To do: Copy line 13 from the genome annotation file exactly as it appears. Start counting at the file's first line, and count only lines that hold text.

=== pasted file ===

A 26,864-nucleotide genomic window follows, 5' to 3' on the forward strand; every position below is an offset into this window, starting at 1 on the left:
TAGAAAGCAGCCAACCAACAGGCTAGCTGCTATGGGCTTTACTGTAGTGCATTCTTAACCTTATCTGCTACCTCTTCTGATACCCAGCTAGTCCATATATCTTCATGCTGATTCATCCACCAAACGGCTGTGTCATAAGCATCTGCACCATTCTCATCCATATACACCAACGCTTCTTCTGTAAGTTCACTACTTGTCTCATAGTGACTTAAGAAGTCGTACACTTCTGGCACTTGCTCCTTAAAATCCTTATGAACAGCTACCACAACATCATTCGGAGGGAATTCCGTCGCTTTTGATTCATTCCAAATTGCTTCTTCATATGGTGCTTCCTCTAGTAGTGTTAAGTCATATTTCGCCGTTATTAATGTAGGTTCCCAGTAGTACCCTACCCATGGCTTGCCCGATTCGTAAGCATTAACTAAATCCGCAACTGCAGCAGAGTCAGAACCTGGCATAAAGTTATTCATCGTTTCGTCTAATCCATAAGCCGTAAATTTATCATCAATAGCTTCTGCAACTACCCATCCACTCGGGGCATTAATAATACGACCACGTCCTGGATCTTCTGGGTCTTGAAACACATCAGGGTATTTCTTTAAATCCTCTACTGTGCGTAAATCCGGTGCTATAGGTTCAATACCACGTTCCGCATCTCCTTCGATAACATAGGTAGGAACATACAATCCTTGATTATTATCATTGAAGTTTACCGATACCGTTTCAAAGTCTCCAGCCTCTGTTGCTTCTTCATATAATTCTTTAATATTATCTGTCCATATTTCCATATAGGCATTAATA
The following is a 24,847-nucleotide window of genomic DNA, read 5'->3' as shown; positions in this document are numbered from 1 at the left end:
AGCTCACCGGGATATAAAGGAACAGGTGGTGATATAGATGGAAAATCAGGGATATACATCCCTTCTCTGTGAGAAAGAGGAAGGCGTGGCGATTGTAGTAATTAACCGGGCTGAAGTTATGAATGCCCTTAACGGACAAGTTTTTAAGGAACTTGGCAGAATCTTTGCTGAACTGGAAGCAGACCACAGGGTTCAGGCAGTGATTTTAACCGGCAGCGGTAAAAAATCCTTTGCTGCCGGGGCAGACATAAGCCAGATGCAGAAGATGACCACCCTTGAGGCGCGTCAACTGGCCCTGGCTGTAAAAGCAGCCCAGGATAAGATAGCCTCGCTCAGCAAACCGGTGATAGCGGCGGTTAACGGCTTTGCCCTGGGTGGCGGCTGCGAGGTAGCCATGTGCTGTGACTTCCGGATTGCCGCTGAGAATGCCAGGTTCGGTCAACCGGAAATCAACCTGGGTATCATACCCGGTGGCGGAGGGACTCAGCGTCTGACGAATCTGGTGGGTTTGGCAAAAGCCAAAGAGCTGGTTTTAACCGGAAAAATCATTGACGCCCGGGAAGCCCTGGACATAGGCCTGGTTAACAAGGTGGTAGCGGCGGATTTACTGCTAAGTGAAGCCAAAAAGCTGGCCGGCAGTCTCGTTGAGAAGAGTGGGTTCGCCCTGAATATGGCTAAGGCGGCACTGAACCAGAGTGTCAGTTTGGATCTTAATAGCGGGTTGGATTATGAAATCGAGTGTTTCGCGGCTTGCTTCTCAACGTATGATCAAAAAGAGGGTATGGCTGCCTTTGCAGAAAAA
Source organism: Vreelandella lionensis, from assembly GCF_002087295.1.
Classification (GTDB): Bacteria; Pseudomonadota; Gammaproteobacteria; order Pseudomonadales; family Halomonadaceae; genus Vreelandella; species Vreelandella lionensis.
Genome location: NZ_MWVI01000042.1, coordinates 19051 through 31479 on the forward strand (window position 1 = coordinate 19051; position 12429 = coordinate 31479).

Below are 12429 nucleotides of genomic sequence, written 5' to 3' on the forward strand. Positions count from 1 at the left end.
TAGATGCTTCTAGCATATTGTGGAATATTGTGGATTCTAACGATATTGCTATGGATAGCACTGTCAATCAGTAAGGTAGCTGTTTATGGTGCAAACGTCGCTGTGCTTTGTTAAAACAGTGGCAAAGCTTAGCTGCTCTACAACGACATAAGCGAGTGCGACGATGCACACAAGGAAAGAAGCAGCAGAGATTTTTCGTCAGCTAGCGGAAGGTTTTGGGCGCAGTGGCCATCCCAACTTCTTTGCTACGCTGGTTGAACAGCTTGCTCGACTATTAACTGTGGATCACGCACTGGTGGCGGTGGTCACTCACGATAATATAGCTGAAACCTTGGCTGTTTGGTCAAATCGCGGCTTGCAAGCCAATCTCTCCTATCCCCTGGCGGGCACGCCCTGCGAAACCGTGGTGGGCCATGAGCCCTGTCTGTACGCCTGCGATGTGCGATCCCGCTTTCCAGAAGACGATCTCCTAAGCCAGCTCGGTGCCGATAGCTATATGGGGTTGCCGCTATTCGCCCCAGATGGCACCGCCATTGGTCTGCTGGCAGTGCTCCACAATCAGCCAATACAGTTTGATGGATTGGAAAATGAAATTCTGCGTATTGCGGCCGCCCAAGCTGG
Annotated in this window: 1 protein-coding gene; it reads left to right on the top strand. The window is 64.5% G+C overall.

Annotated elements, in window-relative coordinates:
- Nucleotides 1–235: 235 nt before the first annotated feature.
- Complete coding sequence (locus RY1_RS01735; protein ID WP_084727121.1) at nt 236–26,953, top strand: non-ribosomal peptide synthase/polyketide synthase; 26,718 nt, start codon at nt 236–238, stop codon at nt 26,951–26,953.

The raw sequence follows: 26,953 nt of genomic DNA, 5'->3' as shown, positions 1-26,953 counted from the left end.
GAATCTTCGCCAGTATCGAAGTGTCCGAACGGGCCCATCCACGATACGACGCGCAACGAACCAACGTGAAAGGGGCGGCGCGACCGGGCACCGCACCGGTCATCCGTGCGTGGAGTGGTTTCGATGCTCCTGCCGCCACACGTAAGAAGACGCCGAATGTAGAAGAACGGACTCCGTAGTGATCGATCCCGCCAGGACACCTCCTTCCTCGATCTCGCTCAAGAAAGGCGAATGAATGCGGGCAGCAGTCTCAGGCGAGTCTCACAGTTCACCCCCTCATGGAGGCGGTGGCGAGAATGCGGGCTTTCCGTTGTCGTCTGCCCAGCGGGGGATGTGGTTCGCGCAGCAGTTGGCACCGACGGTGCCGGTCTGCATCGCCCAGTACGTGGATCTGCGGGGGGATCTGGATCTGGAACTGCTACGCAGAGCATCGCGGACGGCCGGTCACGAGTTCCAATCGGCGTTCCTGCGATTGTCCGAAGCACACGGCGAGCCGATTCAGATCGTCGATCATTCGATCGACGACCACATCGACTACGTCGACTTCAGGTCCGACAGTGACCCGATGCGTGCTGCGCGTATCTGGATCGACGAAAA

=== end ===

- Complete coding sequence (locus RY1_RS01735; protein ID WP_084727121.1) at nt 236–26,953, top strand: non-ribosomal peptide synthase/polyketide synthase; 26,718 nt, start codon at nt 236–238, stop codon at nt 26,951–26,953.